'Acting Wife': Marriage Market Incentives and Labor Market Investments

55 Pages Posted: 17 Jan 2017 Last revised: 19 Jun 2022

See all articles by Leonardo Bursztyn

Leonardo Bursztyn

University of Chicago - Department of Economics

Thomas Fujiwara

Princeton University

Amanda Pallais

Harvard University

Date Written: January 2017

Abstract

Do single women avoid career-enhancing actions because these actions could signal personality traits, like ambition, that are undesirable in the marriage market? We answer this question through two field experiments in an elite U.S. MBA program. Newly-admitted MBA students filled out a questionnaire on job preferences and personality traits to be used by the career center in internship placement; randomly-selected students thought their answers would be shared with classmates. When they believed their classmates would not see their responses, single and non-single women answered similarly. However, single women reported desired yearly compensation $18,000 lower and being willing to travel seven fewer days per month and work four fewer hours per week when they expected their classmates would see their answers. They also reported less professional ambition and tendency for leadership. Neither men nor non-single women changed their answers in response to peer observability. A supplementary experiment asked students to make choices over hypothetical jobs before discussing their choices in their career class small groups; we randomly varied the groups' gender composition. Single women were much less likely to select career-focused jobs when their answers would be shared with male peers, especially single ones. Two results from observational data support our experimental results. First, in a new survey, almost three-quarters of single female students reported avoiding activities they thought would help their career because they did not want to appear ambitious. They eschewed these activities at higher rates than did men and non-single women. Second, while unmarried women perform similarly to married women in class when their performance is kept private from classmates (on exams and problem sets), they have significantly lower participation grades.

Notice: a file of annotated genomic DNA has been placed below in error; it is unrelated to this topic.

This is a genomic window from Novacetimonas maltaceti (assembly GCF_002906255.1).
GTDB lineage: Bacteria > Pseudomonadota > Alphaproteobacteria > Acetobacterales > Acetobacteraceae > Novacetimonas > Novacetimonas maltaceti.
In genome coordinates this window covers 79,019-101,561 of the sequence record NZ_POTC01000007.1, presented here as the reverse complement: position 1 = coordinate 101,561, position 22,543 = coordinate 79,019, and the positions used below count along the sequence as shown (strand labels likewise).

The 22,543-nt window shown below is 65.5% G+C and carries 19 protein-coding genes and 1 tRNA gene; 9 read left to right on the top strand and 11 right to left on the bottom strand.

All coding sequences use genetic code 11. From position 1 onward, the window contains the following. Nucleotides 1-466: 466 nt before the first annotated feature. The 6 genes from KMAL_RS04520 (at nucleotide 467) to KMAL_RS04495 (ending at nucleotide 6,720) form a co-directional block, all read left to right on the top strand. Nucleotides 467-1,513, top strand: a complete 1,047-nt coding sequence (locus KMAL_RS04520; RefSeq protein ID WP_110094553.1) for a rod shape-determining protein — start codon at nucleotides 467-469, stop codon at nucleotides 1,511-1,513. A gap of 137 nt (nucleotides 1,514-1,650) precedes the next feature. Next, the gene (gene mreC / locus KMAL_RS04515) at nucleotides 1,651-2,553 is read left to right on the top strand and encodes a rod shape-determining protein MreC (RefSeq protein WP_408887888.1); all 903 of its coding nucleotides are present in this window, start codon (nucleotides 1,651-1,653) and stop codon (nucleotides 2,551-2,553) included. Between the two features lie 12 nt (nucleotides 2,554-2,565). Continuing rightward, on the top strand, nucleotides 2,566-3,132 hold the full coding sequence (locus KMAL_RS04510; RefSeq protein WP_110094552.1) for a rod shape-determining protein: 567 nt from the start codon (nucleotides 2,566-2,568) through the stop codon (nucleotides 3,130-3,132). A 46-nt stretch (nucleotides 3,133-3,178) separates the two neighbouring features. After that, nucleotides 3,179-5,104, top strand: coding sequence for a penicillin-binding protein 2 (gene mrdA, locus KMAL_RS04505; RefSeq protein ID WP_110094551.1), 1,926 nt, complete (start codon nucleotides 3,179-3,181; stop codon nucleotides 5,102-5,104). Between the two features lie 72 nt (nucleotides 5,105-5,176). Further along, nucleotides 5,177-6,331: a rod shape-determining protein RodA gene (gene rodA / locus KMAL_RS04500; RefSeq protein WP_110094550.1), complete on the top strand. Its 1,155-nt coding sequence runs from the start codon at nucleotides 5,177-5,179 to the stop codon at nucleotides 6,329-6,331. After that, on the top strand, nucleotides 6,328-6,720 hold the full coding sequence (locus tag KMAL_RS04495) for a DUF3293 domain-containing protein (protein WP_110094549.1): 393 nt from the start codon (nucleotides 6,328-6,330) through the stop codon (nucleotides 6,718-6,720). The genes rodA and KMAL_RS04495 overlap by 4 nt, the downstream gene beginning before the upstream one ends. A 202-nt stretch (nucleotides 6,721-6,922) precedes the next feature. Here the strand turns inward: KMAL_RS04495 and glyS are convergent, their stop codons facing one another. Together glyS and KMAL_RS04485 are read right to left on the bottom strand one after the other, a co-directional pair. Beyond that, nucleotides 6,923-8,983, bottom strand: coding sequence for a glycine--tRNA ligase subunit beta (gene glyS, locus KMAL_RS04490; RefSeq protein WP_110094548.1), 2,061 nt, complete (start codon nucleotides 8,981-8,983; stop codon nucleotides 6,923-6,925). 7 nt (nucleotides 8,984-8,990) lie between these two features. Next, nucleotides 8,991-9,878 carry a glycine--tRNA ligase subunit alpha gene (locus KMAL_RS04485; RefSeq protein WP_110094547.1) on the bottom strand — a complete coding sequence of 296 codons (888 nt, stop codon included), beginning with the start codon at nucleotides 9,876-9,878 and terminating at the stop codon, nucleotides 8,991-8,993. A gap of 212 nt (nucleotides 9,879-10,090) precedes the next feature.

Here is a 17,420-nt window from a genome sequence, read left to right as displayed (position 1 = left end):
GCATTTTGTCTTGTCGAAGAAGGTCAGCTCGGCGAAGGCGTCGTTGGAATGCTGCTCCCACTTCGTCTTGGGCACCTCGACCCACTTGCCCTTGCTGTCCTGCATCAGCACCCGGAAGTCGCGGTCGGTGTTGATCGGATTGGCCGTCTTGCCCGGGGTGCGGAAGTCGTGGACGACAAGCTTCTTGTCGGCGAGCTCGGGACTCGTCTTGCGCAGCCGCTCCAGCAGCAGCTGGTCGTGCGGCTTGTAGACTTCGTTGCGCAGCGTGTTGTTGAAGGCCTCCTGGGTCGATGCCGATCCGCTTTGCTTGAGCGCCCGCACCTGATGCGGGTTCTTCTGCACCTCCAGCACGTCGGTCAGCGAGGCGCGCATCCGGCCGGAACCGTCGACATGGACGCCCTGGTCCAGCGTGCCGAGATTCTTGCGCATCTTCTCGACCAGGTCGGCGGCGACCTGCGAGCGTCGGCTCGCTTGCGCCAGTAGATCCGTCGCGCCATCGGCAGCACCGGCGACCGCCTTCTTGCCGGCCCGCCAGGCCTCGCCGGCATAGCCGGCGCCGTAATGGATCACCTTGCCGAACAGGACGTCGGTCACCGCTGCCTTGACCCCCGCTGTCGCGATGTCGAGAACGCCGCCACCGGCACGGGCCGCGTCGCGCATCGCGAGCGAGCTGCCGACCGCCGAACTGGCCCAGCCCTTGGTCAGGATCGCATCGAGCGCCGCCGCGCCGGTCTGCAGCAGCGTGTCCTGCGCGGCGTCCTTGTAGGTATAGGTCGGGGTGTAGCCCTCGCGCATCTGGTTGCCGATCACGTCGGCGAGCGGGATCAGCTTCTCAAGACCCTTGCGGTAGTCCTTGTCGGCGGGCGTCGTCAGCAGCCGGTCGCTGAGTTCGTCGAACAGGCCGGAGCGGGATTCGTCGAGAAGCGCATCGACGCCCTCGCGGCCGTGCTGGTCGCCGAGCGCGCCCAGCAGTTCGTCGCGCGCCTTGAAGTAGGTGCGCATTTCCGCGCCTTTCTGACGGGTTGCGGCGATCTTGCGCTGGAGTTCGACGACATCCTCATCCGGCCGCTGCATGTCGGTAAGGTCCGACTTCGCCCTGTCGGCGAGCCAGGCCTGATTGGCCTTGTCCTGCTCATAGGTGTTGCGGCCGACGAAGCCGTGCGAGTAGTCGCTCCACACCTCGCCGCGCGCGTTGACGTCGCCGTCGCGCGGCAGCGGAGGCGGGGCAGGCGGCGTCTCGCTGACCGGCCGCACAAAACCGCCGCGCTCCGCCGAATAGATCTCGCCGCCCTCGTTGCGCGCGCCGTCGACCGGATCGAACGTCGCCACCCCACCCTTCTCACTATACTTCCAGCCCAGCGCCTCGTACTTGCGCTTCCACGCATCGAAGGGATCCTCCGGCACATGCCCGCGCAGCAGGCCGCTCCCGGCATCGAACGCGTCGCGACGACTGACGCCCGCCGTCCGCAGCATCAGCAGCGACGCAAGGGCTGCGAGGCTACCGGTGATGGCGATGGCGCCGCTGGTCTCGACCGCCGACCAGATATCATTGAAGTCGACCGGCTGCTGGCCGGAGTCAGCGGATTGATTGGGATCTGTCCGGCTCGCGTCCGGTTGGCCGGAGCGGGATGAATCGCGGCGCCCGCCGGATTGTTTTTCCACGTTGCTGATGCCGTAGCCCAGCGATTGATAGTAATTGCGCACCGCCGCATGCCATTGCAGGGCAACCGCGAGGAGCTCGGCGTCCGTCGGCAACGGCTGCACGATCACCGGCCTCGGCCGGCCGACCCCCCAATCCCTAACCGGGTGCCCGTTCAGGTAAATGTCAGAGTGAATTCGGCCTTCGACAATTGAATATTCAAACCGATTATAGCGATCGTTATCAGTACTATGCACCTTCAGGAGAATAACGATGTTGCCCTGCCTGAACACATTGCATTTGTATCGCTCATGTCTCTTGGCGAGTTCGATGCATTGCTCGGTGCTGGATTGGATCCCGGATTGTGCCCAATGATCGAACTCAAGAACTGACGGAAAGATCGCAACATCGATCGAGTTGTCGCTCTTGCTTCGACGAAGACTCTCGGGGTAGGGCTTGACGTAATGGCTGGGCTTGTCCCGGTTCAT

Suggested Citation

Bursztyn, Leonardo and Fujiwara, Thomas and Pallais, Amanda, 'Acting Wife': Marriage Market Incentives and Labor Market Investments (January 2017). NBER Working Paper No. w23043, Available at SSRN: https://ssrn.com/abstract=2900048

Leonardo Bursztyn (Contact Author)

University of Chicago - Department of Economics ( email )

1126 E. 59th St
Chicago, IL 60637
United States

Thomas Fujiwara

Princeton University ( email )

22 Chambers Street
Princeton, NJ 08544-0708
United States

Amanda Pallais

Harvard University ( email )

1875 Cambridge Street
Cambridge, MA 02138
United States

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